A Brief Reassurance: 

Sometimes, there can be a shift in hormones (they aren't only for adolescence), a growth spurt, shifting adult teeth as they get ready to push baby teeth out of the way, and even subtle changes in stress level not easily detected even by the child can cause temporary bouts of insomnia.   A growth spurt in learning that causes a child's brain to be over-stimulated can also cause problems.  It makes it hard for kids to down-shift at night (routine helps with this).  You'll both need to know sleep is elusive and there isn't a lot that can be done about it at times.  When this happens, making sure your child is at least getting good hearty and healthy meals and a little quiet time (squeezed in right after school perhaps?) can help keep moods good and exhaustion at bay.

Less sleep isn't necessarily a problem for kids during certain periods of growth and often these short periods of insomnia will pass - depending on the route cause (which none of you may ever know). If your child is losing enough sleep that he or she is suffering fatigue because of the loss of sleep it can sometimes help to encourage a short afternoon nap.  Something in the way of 20-40 minutes once or twice, much longer or for multiple days in a row and you are setting everyone up for another night of sleeplessness (unless we are speaking about someone under the age of about four or five).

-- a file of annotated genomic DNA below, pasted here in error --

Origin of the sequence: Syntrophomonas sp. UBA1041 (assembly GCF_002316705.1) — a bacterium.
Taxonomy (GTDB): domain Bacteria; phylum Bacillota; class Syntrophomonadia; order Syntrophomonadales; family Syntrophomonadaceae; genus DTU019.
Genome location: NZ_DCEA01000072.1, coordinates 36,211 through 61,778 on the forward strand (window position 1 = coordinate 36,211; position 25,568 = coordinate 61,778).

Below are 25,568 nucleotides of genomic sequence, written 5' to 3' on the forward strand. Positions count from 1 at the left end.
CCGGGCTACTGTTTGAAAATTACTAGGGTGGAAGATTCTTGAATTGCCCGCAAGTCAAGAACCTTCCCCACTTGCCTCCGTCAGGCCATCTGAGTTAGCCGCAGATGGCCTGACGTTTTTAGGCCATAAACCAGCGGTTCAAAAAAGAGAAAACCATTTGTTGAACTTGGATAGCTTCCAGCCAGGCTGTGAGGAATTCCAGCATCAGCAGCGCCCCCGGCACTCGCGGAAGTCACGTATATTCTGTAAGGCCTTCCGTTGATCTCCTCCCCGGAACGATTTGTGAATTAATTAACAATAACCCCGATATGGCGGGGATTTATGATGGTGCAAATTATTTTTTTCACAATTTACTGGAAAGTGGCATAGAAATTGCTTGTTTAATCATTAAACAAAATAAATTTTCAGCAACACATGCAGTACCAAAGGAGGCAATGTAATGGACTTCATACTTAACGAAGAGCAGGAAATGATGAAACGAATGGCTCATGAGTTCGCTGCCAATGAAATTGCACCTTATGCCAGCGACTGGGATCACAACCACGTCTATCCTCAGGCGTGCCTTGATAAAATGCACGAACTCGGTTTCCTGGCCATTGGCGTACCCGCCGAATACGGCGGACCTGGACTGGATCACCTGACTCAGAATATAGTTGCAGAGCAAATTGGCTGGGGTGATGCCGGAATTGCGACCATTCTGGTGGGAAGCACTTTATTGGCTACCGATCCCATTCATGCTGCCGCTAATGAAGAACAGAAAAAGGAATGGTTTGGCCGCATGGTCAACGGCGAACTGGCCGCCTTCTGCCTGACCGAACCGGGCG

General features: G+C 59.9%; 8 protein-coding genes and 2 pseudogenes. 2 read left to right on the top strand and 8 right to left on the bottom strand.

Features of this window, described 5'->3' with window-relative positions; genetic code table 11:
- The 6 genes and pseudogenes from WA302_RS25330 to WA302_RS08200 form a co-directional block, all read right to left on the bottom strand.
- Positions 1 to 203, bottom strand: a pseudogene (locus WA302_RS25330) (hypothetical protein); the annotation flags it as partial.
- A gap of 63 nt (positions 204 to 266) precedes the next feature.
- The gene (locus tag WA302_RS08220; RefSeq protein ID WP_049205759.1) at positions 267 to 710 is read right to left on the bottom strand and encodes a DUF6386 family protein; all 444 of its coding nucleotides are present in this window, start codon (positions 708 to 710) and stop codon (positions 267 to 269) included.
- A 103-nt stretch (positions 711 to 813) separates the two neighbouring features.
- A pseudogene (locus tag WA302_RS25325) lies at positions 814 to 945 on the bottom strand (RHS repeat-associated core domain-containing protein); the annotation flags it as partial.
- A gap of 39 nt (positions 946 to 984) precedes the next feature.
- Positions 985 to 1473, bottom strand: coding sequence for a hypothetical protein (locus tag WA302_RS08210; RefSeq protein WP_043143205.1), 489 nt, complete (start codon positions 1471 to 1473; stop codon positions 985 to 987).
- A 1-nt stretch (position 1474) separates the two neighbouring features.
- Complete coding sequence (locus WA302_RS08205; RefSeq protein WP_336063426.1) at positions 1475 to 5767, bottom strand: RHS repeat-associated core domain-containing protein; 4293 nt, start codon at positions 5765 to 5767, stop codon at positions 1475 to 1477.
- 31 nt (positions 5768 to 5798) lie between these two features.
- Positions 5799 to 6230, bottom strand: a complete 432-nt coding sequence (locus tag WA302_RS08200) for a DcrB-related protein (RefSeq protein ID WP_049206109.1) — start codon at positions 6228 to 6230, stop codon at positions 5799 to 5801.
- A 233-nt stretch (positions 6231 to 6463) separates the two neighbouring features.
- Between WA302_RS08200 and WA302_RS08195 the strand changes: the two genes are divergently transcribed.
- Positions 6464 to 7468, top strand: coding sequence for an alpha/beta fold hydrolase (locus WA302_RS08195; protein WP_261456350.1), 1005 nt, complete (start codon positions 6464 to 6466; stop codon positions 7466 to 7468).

Lets say you have a son that can't sleep and is waking others up during the night when he starts playing and making noise.  Here is a series of steps you might try in order to engage the child in problem solving with you.  The advantage of involving the child in finding solutions is that he might be able to give insight into what is keeping him awake, that he learns about the problem solving process through your modeling and his practice during the process, and when kids are engaged in finding solutions for problems, they are more likely to be invested in making the solution work.

  1. Ask him what he thinks is up with the not sleeping thing when it is daylight and just you can talk. Do this when you have time to sit and listen. He very likely doesn't really know what is up and is playing at night because he is bored since he can't sleep. Allow him some time to think through things. You may need to sit silently waiting for answers to questions like, "why do you think you aren't able to sleep."
  2. Don't take him at his word when he offers up a first answer - it is very likely it is a red herring. He wants to please you by giving you an answer, but he doesn't really know how to do that so he is giving you the first answer that comes to mind. Respond with "hmm. That's interesting. Anything else?" or some other very open-ended question. Give him some time again - maybe there really isn't anything else, but give him some time. If he says "I don't know" and still doesn't know after thinking about for a minute or two, either he really doesn't know, or there is something bothering him but he's not ready to tell you. Don't push.